# double-precision constant problem in GLSL

Question asked by cccccc on Oct 29, 2012
Latest reply on Oct 30, 2012 by cccccc

I was porting a GLSL shader from single-precision to double-precision, and found that nothing would render on the AMD cards I tested on (using Catalyst 12.8). I reduced the buggy program down to the following simple test case:

// Vertex shader -- draw a full-screen triangle with glDrawArrays(GL_TRIANGLES,0,3)

#version 150

out vec2 outVS_TexCoord0;

void main(void)

{

const vec4 verts = vec4[](

vec4(-1, 1, 0, 0),

vec4(-1,-3, 0, 2),

vec4( 3, 1, 2, 0)

);

vec4 vert = verts[clamp(gl_VertexID,0,2)];

gl_Position = vec4(vert.x, vert.y, 0, 1);

outVS_TexCoord0 = vert.zw;

}

// Fragment shader -- draws a red circle on a green background

#version 330 core

in vec2 outVS_TexCoord0;

out vec4 outFS_FragColor0;

void main()

{

// Convert incoming texture coordinates [0..1] to the range [-1..1]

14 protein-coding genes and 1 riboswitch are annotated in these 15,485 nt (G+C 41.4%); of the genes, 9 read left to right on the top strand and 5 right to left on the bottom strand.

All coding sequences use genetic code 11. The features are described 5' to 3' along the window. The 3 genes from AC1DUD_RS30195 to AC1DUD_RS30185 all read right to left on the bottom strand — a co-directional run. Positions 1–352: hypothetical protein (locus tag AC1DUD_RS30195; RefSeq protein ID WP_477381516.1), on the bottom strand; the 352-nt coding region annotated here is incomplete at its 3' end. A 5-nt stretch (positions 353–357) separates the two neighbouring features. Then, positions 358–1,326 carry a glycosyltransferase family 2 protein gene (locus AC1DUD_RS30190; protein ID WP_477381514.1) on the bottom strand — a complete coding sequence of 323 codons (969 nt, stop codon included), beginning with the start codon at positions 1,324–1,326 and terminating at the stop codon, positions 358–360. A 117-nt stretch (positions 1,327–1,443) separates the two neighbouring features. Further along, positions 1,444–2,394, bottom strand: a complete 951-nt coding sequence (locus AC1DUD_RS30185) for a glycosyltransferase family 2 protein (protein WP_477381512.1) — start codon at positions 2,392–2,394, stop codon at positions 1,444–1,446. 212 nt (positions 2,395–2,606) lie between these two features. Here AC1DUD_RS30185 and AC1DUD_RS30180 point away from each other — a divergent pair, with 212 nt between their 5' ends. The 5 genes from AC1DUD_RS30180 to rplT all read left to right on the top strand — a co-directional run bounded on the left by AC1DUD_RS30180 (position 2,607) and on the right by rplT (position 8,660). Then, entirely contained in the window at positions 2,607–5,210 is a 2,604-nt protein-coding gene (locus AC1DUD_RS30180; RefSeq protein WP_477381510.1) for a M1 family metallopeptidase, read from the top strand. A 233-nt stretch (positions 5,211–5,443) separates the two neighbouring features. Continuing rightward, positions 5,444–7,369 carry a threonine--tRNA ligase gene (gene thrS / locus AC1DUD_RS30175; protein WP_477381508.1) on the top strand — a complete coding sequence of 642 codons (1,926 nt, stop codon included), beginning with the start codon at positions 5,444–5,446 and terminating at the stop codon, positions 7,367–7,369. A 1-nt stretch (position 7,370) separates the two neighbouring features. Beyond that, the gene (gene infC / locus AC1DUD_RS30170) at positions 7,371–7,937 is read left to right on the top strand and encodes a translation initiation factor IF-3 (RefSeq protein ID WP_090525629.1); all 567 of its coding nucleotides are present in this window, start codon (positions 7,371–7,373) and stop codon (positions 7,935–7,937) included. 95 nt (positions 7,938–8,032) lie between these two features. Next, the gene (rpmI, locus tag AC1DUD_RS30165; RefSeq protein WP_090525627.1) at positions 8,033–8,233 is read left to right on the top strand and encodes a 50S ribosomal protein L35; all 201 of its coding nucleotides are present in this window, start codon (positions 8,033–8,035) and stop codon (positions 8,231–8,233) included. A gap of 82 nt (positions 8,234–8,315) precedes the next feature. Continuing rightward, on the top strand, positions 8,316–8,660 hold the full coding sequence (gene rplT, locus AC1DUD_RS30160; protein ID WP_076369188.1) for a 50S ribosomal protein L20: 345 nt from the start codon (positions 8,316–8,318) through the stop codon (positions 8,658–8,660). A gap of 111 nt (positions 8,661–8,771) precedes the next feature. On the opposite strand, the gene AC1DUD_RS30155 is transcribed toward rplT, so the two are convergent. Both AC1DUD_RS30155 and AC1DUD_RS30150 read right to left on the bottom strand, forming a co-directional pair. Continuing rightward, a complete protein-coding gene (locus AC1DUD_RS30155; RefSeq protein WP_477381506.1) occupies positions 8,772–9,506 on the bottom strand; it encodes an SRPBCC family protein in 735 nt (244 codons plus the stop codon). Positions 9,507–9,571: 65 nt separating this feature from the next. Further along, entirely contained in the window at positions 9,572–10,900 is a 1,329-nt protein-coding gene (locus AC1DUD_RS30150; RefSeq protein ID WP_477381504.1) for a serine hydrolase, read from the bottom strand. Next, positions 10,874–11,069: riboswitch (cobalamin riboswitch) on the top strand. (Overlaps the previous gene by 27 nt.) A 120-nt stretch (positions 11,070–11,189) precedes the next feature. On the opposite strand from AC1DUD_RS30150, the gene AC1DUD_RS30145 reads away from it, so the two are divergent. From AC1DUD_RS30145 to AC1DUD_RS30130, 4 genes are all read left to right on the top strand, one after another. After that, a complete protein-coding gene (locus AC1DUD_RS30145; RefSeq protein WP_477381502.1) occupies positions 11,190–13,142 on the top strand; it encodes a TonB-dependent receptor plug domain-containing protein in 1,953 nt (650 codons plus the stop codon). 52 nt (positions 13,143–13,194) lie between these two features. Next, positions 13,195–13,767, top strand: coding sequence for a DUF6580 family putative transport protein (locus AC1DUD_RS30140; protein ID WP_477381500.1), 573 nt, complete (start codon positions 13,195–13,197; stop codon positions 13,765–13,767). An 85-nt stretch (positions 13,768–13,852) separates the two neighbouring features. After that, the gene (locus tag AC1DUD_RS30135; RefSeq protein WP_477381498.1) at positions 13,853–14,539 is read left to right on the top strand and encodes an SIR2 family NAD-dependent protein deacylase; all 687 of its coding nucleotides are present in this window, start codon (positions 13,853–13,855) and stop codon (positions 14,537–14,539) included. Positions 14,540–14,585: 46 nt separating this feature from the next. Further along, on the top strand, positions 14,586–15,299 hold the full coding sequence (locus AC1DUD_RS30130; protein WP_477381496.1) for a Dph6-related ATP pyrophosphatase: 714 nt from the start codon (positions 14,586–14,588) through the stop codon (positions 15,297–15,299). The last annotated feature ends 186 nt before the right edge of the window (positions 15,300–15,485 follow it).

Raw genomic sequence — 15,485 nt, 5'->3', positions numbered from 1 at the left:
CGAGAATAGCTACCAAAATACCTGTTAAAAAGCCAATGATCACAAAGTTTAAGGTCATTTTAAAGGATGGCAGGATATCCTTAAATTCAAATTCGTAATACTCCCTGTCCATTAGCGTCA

double x = -1.0 + outVS_TexCoord0.x*2.0;

double y = -1.0 + outVS_TexCoord0.y*2.0;

//double radius = 1.0; // WORKS

//const double radius = double(1.0); // WORKS

//const double radius = 1.0LF; // WORKS

const double radius = 1.0; // FAILS -- draws green to the whole screen.

{

outFS_FragColor0 = vec4(1,0,0,1); // output red

}

else

{

outFS_FragColor0 = vec4(0,1,0,1); // output green

}

}

So, declaring the circle radius as a "double" works correctly, but making it a "const double" causes the if() condition to always fail (unless I cast the 1.0 to a double, either using an explicit double() or by adding the "LF" suffix to the initial value).

So, I have three different ways I can fix my original code, but I still don't understand why the original "const double radius = 1.0" version doesn't work. Even if there was a precision mismatch somewhere, I'd expect the final comparison to behave correctly. Also, why would "const double" fail but "double" work correctly? I would at least expect a compiler error/warning, but the info log mentions nothing out of the ordinary.

Thanks!

-c